Glasgow climate talks must mark a new era for humanity, says Al Gore

US former vice-president backs rewildling and reveals ‘high hopes’ for Joe Biden on environment

Jane Dalton
Wednesday 09 December 2020 16:50
Mr Gore advocated mixing grazing and tree cover on farmland
Mr Gore advocated mixing grazing and tree cover on farmland
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The world’s largest greenhouse gas-producing countries should ratchet up their targets for cutting emissions at next year’s climate conference, former US vice-president Al Gore has said.

All eyes will be on Glasgow, which is hosting the UN Cop26 talks, he said, hoping the event will mark “a new era, with humanity finally going serious” about solving the climate emergency - “this existential threat to our existence”.

Mr Gore, a climate writer and chairman of the Climate Reality Project, said he hoped nations would not just fulfil their Paris Agreement obligations to cut carbon output, but also increase their ambitions, including encouraging rewilding.

He also told a UK online webinar on the biodiversity crisis of his optimism that Joe Biden will bring “real leadership” on the climate.

“My main hope for Cop26 is that all the large emitting countries will respond to the mandatory provisions of the Paris Agreement,” he said. “That they review and ratchet and increase their ambitions to make much larger commitments - and they should be able to do so because of advances in technology that make it much easier.”

Referring to all countries’ failure to meet UN biodiversity targets, he said: “This is a critical moment in time,” and the world could not go on treating the atmosphere “like an open sewer”, leaving up to half of land-based species and fish at risk of extinction this century.

With human interference in nature, zoonotic diseases had quadrupled in 50 years, and increasing animal migration to the poles, forced by rising temperatures, was spreading zoonotic pathogens.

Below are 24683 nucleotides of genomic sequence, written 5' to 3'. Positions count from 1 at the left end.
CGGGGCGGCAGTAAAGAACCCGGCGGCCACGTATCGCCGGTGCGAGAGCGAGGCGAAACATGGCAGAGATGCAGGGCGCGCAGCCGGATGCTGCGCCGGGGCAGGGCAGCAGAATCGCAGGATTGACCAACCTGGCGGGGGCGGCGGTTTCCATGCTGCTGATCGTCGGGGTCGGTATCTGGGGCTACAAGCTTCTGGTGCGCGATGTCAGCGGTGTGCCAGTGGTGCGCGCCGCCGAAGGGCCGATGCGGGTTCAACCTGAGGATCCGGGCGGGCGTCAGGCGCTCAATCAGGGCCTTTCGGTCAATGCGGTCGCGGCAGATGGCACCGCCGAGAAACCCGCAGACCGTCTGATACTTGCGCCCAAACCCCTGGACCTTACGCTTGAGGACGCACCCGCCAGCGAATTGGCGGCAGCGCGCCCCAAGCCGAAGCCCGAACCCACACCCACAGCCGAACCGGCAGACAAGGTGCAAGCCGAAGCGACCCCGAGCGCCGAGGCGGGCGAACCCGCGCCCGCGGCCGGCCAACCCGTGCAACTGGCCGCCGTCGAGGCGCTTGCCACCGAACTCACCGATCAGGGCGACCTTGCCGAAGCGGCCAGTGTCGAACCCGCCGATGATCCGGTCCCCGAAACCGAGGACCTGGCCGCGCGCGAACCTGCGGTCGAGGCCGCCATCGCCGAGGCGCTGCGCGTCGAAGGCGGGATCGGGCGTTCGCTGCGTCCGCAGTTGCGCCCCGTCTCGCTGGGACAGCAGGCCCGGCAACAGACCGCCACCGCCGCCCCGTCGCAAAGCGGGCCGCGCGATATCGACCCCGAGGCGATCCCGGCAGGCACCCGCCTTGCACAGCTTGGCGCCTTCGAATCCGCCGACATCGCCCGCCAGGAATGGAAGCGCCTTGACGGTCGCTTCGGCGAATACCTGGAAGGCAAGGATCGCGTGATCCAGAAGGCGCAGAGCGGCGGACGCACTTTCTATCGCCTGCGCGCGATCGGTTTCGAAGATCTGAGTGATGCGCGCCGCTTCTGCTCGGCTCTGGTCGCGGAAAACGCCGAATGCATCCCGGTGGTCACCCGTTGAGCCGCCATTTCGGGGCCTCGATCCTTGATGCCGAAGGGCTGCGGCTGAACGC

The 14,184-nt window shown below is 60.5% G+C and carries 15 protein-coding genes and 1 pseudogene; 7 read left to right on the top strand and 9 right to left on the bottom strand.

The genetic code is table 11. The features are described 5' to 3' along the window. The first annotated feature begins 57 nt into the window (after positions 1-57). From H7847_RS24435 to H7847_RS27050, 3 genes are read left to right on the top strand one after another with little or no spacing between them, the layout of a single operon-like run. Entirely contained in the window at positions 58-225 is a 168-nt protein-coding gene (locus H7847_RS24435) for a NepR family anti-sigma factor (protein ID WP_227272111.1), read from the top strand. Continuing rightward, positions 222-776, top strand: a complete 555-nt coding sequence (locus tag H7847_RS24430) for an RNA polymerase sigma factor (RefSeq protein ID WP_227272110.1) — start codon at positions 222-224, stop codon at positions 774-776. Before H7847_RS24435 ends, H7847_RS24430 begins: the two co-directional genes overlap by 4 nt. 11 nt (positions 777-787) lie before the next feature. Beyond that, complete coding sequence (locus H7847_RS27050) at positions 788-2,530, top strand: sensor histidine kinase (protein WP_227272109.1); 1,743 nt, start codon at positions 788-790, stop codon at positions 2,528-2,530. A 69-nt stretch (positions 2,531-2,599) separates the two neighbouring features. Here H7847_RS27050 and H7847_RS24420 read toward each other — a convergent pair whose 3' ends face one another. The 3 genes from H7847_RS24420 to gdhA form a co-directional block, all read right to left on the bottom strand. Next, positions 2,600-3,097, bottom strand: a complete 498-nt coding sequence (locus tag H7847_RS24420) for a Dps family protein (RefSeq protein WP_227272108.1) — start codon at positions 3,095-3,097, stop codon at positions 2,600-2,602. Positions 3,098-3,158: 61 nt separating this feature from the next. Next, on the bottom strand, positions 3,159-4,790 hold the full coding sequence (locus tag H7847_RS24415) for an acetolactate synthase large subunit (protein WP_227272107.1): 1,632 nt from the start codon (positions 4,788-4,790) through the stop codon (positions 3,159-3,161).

But there was hope, he said - the world was in the early stages of a “global sustainability revolution”, and businesses that had made the boldest and biggest environmental changes early were already seeing the biggest gains, he said.

“Of course, the political lobbying power in networks of fossil fuel companies have in many countries been very effective in slowing down the needed progress. But the advantages in moving quickly are now much greater than they were in the past.”

The Nobel peace prize winner pointed to an Oxford study that found money spent on renewable energy and other sustainability solutions would create three times as many jobs as money spent in the “older, dirty sectors of the economy”.

He also hailed fundamental changes to farming as a solution. “We can plant another trillion or 2 trillion trees, but even more significant and needed greatly is the adoption of regenerative agricultural techniques with a sharp reduction in the amount of ploughing and reliance on the chemical farming and instead begin to build up soil carbon,” Mr Gore said.

“We face losing so much topsoil in the world, and the way to save it is to keep roots in the soil, to use diverse cover crops, use agroforestry and silvopasture [having trees and grazing livestock on the same land].”  

"If land use change was measured as a nation, it would be the third largest CO2 emitter behind the US and China. "

Giving farmers credits in return for building up soil carbon, together with rewildling, would “have great benefits for saving species”.  

“I’m very optimistic that Joe Biden is going to bring real leadership. In his campaign he had by far the most ambitious climate plan ever in a presidential campaign in the US,” Mr Gore told the webinar, hosted by the On the Edge conservation group.  

“President-elect Biden has made the complete decarbonisation of the US electricity grid by 2035 the centrepiece of his economic plan.

“His proposals on climate have received the highest support in public opinion polls of any public policies discussed so it’s not only that we have high hopes for his leadership, but high hopes that he will be supported in his efforts to get the congress to go along with these proposals, because we have crossed a tipping point in that young people are leading all of us toward much more ambition.

“But all eyes will be on Glasgow less than a year from now – this is actually when we will determine that the tipping point has been crossed and that we are beginning a new era, with humanity finally going serious about solving this existential threat to our existence.”

The will to act was a renewable resource, he said.

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